We explained, over the noise of the chaos behind us that we had been instructed to meet Dr. Asher from Kamakwie in the parking lot. We cross the dirty street and leave the crowds behind. There is a street light where we rest our luggage on the curb (if you want to call it that). Immediately we were surrounded by 5-7 Sierra Leoneans asking in a rapid dialect if we would like to use their cell phones. Finally, one guy stepped forward and informed us that he was Wesleyan and he knew a friend of the Ashers. As he stepped aside to make the phone call, a police officer came to us. We told him our story and he assured us that he would be around to help if we needed him. He seemed very suspicious, but then again maybe I just had my guard up. I am always distrusting, but even more so now. He left and the man with the phone came back with word that Dr. Asher was running late because the ferry was delayed, but he was on his way. We thanked the man for his help, but he did not leave. With still no sign of Dr. Asher, the police officer returned. He began to explain to us that because the man with our bags was a porter, he worked without a salary and he had a big family to support. He encouraged us to pay him. I spoke up saying that we did not yet have any money in Sierra Leone. This answer was apparently not good enough as he came closer and spoke more firmly when saying, "This man is here to help you and you have nothing for him? You need to pay him for his work!" I stood my ground, "I have nothing to give!" He walked away, but only to return a few moments later to tell us that the airport was beginning to clear and if our ride did not show, he would "find for us a taxi- a nice taxi with air conditioner". Over 30 minutes had passed. Fear and anxiety were beginning to settle in, and I think he could sense it. He was becoming quite pushy, but again I was persistent in saying we had a ride. "Fine," he says "I will check back in 15 minutes and if your ride has not yet come, then I will find for you a taxi." And with that he disappeared again.

Finally, I look up to see through the clearing of the airport doors from across the street, the blue and gold of a Mountaineer shirt walking toward us. At first sight, I forget that that should be a surprising find, but then I remember where I am. He looks over towards us, "Phillip? Angela?" Thank you JESUS! Just as he stuck out his hand for a greeting, the crowds swarm in again. Each of the men wanting to be paid for their work in helping us...from the phone call to the bags and even the police officer for "protecting" us (even though I was under the impression that it was his job). They were all demanding money from him. It was a quick uproar, which died down just as quickly. I then realized that all these people kept hanging around in hopes that they would be able to collect money for taking good care of the white man. Even the officer's boss came over and collected his share.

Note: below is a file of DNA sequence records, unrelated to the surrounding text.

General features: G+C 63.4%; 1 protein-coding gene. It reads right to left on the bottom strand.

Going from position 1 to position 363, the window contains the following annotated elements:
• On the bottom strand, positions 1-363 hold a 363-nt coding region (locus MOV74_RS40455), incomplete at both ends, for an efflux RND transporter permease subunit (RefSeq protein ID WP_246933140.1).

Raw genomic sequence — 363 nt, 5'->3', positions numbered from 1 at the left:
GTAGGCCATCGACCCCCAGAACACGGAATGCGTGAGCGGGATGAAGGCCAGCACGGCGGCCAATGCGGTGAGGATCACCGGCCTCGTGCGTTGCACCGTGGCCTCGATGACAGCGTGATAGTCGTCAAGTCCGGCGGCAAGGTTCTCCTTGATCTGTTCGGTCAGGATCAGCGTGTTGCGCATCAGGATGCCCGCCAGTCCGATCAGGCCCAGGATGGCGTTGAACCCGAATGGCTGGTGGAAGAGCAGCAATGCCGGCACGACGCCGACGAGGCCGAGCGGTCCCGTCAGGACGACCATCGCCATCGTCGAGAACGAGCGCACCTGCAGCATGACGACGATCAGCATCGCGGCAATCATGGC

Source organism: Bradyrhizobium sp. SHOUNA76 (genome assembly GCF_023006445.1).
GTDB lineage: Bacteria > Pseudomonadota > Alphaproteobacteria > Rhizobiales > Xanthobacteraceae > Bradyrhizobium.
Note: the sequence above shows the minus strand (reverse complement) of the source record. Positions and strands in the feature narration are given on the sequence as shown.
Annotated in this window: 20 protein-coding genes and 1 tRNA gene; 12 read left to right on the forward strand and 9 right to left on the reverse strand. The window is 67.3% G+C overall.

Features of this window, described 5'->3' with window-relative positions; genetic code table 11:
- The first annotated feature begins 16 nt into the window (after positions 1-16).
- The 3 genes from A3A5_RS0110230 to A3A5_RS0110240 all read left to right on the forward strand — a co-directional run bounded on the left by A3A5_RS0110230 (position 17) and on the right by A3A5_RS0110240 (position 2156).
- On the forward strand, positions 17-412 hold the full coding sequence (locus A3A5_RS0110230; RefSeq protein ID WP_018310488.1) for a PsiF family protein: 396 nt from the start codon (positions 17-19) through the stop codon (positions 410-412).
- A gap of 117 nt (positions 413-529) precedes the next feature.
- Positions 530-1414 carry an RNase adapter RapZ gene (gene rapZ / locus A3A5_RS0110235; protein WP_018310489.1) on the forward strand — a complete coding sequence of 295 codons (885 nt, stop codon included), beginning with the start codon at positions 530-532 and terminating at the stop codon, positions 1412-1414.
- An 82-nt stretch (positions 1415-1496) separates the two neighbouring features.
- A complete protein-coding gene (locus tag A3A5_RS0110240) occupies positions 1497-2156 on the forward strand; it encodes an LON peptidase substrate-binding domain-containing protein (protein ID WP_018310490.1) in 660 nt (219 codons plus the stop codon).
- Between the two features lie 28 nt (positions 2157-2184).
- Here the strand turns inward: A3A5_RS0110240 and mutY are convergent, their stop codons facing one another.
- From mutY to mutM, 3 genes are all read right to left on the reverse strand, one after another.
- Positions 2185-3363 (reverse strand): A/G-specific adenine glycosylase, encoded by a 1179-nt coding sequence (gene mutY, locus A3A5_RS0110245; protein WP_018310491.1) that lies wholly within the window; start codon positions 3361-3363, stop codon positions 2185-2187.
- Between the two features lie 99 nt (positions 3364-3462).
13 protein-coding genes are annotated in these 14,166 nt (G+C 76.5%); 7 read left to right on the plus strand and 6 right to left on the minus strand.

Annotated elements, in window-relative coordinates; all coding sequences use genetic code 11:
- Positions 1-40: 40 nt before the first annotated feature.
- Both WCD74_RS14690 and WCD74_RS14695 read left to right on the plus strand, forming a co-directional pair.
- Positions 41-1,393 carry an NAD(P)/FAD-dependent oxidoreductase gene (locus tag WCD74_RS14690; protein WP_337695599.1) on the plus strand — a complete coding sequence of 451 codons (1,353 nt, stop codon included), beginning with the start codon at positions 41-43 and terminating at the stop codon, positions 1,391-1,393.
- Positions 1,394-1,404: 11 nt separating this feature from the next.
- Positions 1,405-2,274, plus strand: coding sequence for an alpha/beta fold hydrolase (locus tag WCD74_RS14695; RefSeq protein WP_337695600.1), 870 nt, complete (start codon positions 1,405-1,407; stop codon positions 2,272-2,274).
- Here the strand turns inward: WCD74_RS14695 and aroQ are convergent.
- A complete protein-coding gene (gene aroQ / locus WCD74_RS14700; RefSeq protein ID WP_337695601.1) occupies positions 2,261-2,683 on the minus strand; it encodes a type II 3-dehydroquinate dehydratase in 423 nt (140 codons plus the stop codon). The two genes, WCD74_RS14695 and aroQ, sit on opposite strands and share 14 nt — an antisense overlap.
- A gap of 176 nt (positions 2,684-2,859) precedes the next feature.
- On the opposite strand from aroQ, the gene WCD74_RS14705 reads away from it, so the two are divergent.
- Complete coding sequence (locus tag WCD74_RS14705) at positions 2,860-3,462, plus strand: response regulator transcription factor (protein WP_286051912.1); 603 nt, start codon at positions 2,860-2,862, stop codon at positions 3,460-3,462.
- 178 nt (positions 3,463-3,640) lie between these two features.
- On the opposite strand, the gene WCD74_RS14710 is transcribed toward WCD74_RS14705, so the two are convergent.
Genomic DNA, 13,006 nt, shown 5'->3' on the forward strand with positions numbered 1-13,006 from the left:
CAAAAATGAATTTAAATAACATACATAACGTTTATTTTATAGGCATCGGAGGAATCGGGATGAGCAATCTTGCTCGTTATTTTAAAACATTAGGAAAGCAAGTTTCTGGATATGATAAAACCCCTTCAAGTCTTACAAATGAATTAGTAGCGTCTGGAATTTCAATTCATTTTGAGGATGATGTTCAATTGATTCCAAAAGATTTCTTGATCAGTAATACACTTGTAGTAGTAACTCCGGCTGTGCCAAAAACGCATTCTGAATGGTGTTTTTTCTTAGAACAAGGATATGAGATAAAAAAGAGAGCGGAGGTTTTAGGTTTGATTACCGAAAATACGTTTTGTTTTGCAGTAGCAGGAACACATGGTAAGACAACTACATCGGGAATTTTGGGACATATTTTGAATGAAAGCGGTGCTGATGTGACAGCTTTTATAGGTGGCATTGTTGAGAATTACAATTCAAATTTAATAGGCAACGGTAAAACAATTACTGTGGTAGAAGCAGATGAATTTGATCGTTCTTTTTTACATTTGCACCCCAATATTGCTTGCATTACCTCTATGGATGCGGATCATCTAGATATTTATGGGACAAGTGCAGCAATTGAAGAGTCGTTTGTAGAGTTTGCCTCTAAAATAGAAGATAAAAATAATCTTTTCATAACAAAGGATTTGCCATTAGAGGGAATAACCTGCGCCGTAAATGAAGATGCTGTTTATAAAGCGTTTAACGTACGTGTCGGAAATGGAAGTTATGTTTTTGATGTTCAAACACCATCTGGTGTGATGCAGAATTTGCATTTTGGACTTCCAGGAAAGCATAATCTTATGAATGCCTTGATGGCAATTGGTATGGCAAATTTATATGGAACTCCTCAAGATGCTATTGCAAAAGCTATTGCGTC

As the men took their pay, we walked towards the truck and threw our bags in back. Our driver, Stephen, pulled out and headed towards the ferry. A short 15 minutes later we arrive at the dock. The smell of fishy salt water hoovered in the air. I notice that there are people everywhere. Men, women, and children were gathered along the roadside. Some directing traffic, other selling produce, but many just watching and waiting, for what I do not know. Just watching the world pass them by, I suppose. As if they had nothing better to do. A few seconds later, loud music begins to play and there are children dancing in the street. "It is very late," I'm thinking "Why are all these people here so late?"

After we load the truck onto the ferry, we get out and walk upstairs. Dr. Asher led us into a room that much resembled a bar that I had a vague recollection of from back home. Somewhere a feeling of a New Orleans night life enters my head and it is slightly comforting. We enjoy casual conversation as we make the 45 minute ferry ride into the actual city of Freetown.

Once docked, we walk off and watch Stephen back the truck up across the shaky wooden ramps that loosely connected the boat to the shore. We quickly jumped in and took off. All the smells of any large city came into play and it was at that point that I realized in that regard, all cities are exactly the same no matter the country. We curved our way around through the one lane dimly lit city streets that would be considered alleys in any other place, until we finally reached our destination at the guest house.
We've enjoyed a nice long chat with Dr. Asher about the perils of western medicine and how that contrasts greatly with what we will see in Sierra Leone.

Tomorrow we will make the 5 hour drive "up country" to the village of Kamakwie and after all out talking and discussing I am excited to jump in and start forming my own opinions on healthcare and the kinds of changes, type of impact I want to have on what healthcare will become in the future. I can't wait to see how broad my vision becomes as my eyes are opened to so many new ways of thinking about the world.